The syscall provider makes available a probe at the entry to and return from every system call in the system. Because system calls are the primary interface between user-level applications and the operating system kernel, the syscall provider can offer tremendous insight into application behavior with respect to the system.
syscall provides a pair of probes for each system call: an entry probe that fires before the system call is entered, and a return probe that fires after the system call has completed but before control has transferred back to user-level. For all syscall probes, the function name is set to be the name of the instrumented system call and the module name is undefined.
The names of the system calls as provided by the syscall provider may be found in the /etc/name_to_sysnum file. Often, the system call names provided by syscall correspond to names in Section 2 of the man pages. However, some probes provided by the syscall provider do not directly correspond to any documented system call. The common reasons for this discrepancy are described in this section.
In some cases, the name of the system call as provided by the syscall provider is actually a reflection of an ancient implementation detail. For example, for reasons dating back to the origins of UNIX, the name of exit in /etc/name_to_sysnum is rexit. Similarly, the name of time is gtime, and the name of execve is exece.
Some system calls as presented in man page section 2 are implemented as suboperations of an undocumented system call. For example, the system calls related to System V semaphores, such as semctl, semget, semids, semop, and semtimedop are implemented as suboperations of a single system call, semsys. The semsys system call takes as its first argument an implementation-specific subcode denoting the specific system call required: SEMCTL, SEMGET, SEMIDS, SEMOP, or SEMTIMEDOP, respectively. As a result of overloading a single system call to implement multiple system calls, there is only a single pair of syscall probes for System V semaphores:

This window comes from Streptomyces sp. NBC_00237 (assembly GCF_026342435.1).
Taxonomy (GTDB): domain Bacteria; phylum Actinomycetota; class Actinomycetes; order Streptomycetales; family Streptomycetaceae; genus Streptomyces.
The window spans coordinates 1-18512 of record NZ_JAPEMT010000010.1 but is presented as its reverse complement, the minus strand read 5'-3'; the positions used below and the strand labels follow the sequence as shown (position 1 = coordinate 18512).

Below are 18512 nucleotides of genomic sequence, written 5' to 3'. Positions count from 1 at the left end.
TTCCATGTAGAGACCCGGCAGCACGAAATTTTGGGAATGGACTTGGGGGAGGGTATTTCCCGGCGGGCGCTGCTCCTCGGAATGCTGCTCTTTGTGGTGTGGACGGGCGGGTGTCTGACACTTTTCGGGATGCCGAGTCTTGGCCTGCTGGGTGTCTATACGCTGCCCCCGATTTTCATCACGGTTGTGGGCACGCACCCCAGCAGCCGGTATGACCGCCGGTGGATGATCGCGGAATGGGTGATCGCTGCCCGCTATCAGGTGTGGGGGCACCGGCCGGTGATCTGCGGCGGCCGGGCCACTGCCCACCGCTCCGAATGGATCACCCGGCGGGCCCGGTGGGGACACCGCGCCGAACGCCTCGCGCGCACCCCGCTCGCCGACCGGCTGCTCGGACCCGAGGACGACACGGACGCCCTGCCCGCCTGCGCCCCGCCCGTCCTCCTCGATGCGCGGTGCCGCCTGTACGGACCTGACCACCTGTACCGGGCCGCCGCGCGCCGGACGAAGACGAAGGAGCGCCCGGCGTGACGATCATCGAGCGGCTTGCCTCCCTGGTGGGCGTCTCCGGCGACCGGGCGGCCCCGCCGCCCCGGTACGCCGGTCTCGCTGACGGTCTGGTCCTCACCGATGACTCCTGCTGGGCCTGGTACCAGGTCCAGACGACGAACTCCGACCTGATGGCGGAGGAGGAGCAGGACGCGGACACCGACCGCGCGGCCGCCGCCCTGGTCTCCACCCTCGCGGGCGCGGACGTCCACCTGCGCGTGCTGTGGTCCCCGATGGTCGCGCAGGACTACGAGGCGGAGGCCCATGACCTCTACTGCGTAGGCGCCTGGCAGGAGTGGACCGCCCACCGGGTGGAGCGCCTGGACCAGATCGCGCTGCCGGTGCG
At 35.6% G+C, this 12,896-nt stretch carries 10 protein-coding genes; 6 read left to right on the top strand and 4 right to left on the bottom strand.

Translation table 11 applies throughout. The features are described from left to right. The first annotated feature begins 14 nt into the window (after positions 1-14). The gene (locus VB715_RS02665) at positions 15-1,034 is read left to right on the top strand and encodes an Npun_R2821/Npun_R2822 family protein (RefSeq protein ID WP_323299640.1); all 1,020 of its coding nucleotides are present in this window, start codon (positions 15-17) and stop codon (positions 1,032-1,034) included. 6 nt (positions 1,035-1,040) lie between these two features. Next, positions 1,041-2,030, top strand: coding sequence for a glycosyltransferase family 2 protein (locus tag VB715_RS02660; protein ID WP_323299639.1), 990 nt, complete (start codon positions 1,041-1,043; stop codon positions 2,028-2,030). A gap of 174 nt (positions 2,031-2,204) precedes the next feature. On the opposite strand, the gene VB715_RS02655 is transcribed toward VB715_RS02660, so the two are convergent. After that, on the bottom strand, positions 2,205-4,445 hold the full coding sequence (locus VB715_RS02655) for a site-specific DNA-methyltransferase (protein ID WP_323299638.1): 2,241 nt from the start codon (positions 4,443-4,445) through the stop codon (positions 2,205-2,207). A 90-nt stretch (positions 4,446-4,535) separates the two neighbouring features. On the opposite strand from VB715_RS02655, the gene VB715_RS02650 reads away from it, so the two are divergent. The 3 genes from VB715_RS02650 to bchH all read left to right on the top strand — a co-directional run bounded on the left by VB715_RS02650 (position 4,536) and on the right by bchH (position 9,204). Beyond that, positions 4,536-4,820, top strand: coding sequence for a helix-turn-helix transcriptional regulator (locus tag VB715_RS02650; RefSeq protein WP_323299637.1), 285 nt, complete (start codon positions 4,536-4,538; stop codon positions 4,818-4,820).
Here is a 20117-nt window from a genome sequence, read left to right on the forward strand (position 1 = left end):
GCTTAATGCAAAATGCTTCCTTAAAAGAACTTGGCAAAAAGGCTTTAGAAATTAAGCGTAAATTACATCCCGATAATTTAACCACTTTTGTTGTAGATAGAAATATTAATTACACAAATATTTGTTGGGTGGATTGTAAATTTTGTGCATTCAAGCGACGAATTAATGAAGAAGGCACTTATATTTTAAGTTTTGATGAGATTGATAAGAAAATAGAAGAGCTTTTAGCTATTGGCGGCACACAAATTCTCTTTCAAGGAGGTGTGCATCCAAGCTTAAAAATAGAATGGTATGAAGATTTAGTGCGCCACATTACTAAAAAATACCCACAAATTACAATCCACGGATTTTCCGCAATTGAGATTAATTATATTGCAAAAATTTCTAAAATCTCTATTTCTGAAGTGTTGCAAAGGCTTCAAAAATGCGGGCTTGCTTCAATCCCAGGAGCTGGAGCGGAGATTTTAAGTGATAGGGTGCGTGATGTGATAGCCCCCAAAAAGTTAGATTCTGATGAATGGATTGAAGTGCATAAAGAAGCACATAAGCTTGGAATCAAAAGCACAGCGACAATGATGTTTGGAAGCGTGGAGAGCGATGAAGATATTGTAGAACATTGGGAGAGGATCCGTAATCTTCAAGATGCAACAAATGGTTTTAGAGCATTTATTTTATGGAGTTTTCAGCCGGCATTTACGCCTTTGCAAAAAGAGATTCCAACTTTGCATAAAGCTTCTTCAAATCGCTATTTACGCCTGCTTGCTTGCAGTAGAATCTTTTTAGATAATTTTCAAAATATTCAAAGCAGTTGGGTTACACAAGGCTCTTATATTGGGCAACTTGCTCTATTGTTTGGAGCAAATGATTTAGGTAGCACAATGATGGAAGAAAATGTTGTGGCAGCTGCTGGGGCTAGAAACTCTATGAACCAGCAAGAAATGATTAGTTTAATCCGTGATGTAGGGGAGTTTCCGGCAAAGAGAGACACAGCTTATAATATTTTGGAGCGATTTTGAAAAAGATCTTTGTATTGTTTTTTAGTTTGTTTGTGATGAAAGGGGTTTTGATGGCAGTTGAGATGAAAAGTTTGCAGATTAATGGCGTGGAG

syscall::semsys:entry and syscall::semsys:return
Oracle Solaris 11 implements the following system interfaces as individual system calls:
These system calls implement a superset of the functionality of their old non-at-suffixed counterparts. They take an additional first argument that is either an open directory file descriptor, in which case the operation on a relative path name is taken relative to the specified directory, or is the reserved value AT_FDCWD, in which case the operation takes place relative to the current working directory.
In Oracle Solaris 11, the following old system calls have been removed from the system. The libc interfaces remain, but they are reimplemented not as system calls in their own right, but as calls to the new system calls as indicated:
A 32-bit program that supports large files that exceed two gigabytes in size must be able to process 64-bit file offsets. Because large files require use of large offsets, these files are manipulated through a parallel set of system interfaces. For more information, see the lf64(7) man page. These interfaces are documented in lf64, but they do not have individual man pages. Each of these large file system call interfaces appears as its own syscall probe as shown in the following table.
Some system calls are private implementation details of Oracle Solaris subsystems that span the user-kernel boundary. As such, these system calls do not have man pages in man page section 2. Examples of system calls in this category include the signotify system call, which is used as part of the implementation of POSIX.4 message queues, and the utssys system call, which is used to implement fuser. For more information, see the fuser(8) man page.
For entry probes, the arguments arg0 .. argn are the arguments to the system call. For return probes, both arg0 and arg1 contain the return value. A non-zero value in the D variable errno indicates system call failure.
The syscall provider uses stability mechanism of DTrace to describe its stabilities as shown in the following table. For more information about the stability mechanism, refer to DTrace Stability Mechanisms.